Yesterday was probably the quickest, easiest border crossing I’ve ever had the pleasure of doing. The whole thing took about half an hour including a brief detour to have an expensive wee. There were no queues on the Saturday morning. We were stamped out of Panama, walked over the bridge, were stamped into Costa Rica then off we fucked to catch a bus. Why can’t all border crossings be this easy?
We got to Puerto Viejo way earlier than I was expecting to and fell into Café Rico for iced tea and some absolutely excellent chips. The prices though! Fuck me, we’re not in Panama anymore, Toto. We dropped our bags at the hostel and went in search of a beachside beer and very quickly realised that we weren’t going to be doing a lot of this on account of not being fucking millionaires.
Tarrant is rapidly losing patience with hostel life though. I have a bit more tolerance than her but even I’ve got to admit there are some weird fuckers here. One girl is keeping her clothes in the communal freezer which is only one of those tiny compartments you get in the top of fridges to begin with. The thing is she’s keeping them there because she’s concerned they’re infested with whatever bit the shit out of her in Bocas. We got savaged in Bocas too, it’s probably sand flies, but who the fuck suspects their clothes are riddled with tiny bugs then proceeds to keep them in a communal space where people keep food? Another bloke sidled up to me whilst I was cooking, stood right over my shoulder in silence and when I looked at him and asked him if he was alright he just goes, “Cooking is good?” Yeah mate, and it’d be a lot better if you weren’t fucking breathing on me. Fuck’s sake. Fortunately Puerto Viejo is a bit of alright so I guess we’ll just avoid the hostel as much as possible.
So there’s a national park close to here and it’s one of the few in Costa Rica that won’t be having you sign contracts to hand over your first born in payment. Cahuita National Park is entry by donation (depending on which entrance you use) and I’d read that the “strong suggestion” was US$5 per person which is incredibly reasonable. Then it’s just a case of stalking people who had taken guides and waiting until they found something.
It doesn’t take long, these guys are shit hot. One of the first things we saw were raccoons which might not have been as exciting to our north American counterparts on account of the fact they can find them rooting through their rubbish bins on any given Tuesday, but to us it was amazing. I’ve never seen one in real life, they’re adorable! I mean, I probably wouldn’t give one a cuddle on account of the razor claws but they were great to watch.
Sloths are a thing that exist here too, I don’t know how they manage to spot them, they’re just big lumps in the trees. We did see them when they were pointed out but not clearly and it’s one thing to follow a guided group around, it’s quite another to ask to use their scope. Everyone is really generous with their finds though, beckoning complete strangers over to look at the cool lizard they found. It’s like those Magic Eye things from the 90s, you’re staring into the foliage and all you can see is twigs as people try and describe which twig you need to be looking slightly to the right of and… ah fuck! There it is! Then you can’t unsee it until you look away and it disappears again.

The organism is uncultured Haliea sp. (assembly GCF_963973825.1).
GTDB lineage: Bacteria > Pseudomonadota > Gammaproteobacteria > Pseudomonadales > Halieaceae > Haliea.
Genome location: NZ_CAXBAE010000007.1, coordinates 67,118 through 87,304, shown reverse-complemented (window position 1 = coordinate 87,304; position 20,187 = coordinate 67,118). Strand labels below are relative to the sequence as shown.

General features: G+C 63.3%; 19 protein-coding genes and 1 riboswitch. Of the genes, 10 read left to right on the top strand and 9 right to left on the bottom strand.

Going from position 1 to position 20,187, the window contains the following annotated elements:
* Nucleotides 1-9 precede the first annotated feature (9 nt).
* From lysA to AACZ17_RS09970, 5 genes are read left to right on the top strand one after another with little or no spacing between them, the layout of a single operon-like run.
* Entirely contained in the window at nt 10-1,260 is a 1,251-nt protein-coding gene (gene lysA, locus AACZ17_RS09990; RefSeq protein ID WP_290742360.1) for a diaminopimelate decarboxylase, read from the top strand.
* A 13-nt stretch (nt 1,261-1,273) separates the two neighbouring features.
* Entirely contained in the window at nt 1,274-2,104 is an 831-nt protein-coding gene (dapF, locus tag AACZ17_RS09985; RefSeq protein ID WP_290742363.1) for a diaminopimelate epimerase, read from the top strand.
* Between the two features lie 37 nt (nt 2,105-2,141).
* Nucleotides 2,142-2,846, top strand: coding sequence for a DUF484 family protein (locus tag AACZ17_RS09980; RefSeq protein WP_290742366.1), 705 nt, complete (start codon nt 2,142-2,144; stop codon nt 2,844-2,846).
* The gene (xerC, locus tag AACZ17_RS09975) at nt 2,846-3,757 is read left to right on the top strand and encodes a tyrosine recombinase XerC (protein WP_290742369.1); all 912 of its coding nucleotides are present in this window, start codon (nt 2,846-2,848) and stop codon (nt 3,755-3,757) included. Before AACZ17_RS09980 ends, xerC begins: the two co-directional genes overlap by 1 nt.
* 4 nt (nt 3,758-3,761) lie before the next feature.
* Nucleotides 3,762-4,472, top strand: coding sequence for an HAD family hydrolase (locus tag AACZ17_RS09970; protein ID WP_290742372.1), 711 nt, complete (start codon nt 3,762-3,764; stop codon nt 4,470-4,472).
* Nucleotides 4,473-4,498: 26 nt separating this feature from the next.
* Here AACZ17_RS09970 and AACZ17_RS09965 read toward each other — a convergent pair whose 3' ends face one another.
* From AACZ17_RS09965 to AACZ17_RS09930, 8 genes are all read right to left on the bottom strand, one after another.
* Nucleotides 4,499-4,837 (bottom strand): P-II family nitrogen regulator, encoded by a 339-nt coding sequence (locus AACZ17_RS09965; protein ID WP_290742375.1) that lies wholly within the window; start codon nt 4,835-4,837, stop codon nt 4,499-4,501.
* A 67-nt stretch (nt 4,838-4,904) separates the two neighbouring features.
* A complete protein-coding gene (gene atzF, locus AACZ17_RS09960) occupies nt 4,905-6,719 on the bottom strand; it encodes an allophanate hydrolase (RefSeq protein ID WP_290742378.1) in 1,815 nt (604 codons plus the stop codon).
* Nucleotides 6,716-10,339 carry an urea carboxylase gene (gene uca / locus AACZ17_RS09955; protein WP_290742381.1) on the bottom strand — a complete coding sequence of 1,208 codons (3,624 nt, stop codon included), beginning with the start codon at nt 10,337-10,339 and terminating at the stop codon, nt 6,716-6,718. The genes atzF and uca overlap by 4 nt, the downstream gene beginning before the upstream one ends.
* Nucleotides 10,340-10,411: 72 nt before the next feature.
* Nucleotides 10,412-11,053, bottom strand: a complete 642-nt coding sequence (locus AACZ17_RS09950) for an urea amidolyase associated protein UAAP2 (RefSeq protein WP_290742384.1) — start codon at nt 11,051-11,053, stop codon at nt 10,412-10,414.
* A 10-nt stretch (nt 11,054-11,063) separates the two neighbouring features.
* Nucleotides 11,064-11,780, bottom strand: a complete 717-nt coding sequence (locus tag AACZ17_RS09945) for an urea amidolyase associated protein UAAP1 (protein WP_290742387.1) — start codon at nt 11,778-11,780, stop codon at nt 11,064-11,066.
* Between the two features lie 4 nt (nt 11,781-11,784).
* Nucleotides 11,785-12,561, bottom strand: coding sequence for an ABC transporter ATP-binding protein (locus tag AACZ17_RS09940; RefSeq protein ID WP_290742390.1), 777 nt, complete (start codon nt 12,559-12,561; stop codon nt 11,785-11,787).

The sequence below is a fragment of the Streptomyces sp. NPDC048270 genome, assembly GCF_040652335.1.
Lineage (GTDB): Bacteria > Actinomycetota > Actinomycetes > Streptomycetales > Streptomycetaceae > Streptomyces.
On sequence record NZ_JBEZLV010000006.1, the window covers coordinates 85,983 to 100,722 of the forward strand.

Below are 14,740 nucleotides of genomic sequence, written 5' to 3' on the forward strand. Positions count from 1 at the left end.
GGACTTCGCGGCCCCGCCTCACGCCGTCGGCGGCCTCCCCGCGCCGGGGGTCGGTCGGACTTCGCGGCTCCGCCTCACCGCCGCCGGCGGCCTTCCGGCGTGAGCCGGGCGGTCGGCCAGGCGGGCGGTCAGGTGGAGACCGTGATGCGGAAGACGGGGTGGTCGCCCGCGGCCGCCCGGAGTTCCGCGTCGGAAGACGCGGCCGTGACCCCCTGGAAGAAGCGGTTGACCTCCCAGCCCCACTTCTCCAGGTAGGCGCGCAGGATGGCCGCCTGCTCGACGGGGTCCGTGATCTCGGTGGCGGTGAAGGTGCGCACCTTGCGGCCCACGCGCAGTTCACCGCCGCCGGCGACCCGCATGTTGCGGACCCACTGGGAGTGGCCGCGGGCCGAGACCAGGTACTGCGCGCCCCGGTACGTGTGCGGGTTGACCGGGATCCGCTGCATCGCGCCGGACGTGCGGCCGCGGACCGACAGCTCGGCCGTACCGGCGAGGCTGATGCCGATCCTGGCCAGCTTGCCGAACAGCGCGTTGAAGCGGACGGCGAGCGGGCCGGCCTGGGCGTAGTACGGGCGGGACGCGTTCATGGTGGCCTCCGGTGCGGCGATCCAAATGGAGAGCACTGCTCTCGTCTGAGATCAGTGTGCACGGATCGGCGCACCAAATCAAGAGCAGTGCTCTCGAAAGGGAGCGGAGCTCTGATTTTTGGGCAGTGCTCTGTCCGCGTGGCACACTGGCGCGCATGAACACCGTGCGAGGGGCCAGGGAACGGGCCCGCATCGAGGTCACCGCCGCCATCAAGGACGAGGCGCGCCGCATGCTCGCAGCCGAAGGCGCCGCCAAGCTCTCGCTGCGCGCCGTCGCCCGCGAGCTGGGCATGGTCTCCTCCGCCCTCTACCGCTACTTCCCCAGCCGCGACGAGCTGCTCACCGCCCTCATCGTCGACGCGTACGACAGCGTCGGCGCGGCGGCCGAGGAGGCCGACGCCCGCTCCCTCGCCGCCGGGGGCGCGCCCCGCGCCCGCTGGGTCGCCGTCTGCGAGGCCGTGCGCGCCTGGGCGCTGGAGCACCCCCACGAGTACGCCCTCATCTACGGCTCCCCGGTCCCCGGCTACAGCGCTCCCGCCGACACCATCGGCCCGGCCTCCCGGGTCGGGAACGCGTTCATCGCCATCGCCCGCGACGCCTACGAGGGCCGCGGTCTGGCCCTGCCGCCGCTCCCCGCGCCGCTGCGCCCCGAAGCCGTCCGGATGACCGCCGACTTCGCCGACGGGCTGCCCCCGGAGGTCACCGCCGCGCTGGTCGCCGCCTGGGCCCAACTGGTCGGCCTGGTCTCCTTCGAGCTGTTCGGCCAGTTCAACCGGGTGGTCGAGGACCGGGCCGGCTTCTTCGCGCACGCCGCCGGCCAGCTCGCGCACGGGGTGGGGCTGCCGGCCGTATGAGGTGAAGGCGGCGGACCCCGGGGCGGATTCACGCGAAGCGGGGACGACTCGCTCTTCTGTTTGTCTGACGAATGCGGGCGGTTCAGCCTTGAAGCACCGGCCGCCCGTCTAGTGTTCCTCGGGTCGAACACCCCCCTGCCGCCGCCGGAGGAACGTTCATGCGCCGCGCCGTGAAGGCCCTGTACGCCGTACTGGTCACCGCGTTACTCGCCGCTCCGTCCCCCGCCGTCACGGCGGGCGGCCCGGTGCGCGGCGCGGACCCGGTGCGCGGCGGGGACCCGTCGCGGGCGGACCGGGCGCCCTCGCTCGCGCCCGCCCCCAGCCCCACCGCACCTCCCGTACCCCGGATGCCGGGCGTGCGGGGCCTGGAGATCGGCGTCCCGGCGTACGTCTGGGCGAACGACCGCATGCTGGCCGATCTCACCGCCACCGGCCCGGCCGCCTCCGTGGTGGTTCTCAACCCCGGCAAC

Monkeys were the star of the day though. There were a group of Howler monkeys just hanging out in the tree. There was a couple of babies too but they were impossible to get photos of. Cameras are a bit of a sore point at moment, my RX100 is only functioning intermittently at the moment so we’re using my spare phone which is an S20. The thing is, the only reason we’re using this is because Tarrant drowned her phone in Bocas. Fortunately the S20 has a vastly superior camera so whilst I’m sorry that she had to go through the trauma of setting up a different phone which is several hours of her life she can’t get back, it does mean we have a decent enough photography device.
You can pretty much walk as far as you damn well please around Cahuita National Park. You can walk all the way through to the other end and catch a bus back from there should you choose to, it’s about eight kilometres of flat walking. But the walking is slowwww. You’re gawping into the trees, stopping when you see a group to find out what they’re looking at. You’re spending time watch things eat, or just stare right back at you. It takes a lot of time. We also had Tarrant’s ankles to think about and they were starting to ache so we decided to go as far at Punta Cahuita. The picnic area was full so we just sat on the beach and ate lunch before turning around and heading back.